The Swindon Advertiser, Saturday, June 29, 1895.
The Late Mr E.T. Brittain – We gave a brief account in our last Saturday’s issue of the sudden death of Mr E.T. Brittain of Wellington-street, New Swindon, the esteemed foreman of the R. Shop (Loco. Dept.) of the GWR Works.
Mr Brittain, who was 65 years of age, was well-known in New Swindon. For many years he occupied a seat on the Council of the Mechanics’ Institute, and for 17 years he was a director of the New Swindon Industrial Society, and during the last 12 years he ably filled the office of chairman. Deceased also took a great interest in political matters; he was a staunch Conservative, and at the time of his death was treasurer of the North Wilts Conservative Association.
His position in the GWR Works was unique, as he was the oldest foreman in the Works. He commenced as assistant foreman in the R. Shop, the principal fitting and machine shop, under the late Mr James Haydon. Upon that gentleman being appointed as Assistant Works Manager, Mr Brittain continued in the same capacity under Mr E.J. Davies. When some 20 years ago, Mr Davies obtained the appointment of the managership of the Engine Department of Messrs Ransomes, Sims and Jefferies, Limited, Ipswich, Mr Brittain was appointed to the chief foremanship, a position which he held and worthily filled to the day of his death.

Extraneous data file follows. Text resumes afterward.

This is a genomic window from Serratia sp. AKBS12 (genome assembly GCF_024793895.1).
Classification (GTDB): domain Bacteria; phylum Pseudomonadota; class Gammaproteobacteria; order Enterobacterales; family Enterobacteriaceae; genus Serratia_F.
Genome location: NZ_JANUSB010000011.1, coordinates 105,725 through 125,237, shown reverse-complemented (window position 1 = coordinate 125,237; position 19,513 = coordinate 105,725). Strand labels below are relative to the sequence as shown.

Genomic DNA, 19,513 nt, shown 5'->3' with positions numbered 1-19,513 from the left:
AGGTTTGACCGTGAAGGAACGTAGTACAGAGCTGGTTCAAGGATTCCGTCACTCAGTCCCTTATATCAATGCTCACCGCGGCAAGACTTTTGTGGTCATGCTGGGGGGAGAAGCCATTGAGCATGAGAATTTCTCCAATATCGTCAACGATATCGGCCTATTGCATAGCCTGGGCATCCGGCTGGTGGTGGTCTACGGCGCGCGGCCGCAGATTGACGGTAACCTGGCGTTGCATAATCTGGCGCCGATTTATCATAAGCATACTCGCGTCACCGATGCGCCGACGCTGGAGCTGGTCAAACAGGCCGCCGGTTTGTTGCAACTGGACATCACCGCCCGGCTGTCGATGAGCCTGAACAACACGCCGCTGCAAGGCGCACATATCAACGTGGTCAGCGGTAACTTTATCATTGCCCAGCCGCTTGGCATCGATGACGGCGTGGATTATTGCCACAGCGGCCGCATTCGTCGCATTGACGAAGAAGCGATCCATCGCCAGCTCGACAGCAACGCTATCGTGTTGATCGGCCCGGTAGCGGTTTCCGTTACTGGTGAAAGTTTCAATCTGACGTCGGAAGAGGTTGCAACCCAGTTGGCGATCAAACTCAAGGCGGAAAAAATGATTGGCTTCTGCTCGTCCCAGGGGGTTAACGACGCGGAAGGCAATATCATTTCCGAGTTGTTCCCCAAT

We understand that for many years nearly all the fitter, turner and erector apprentices received their early training under Mr Brittains’s management and we are sure that his lamented death will come as a great shock to engineers who have been trained under him, and who are to be found at most centres in the world where engineers are employed.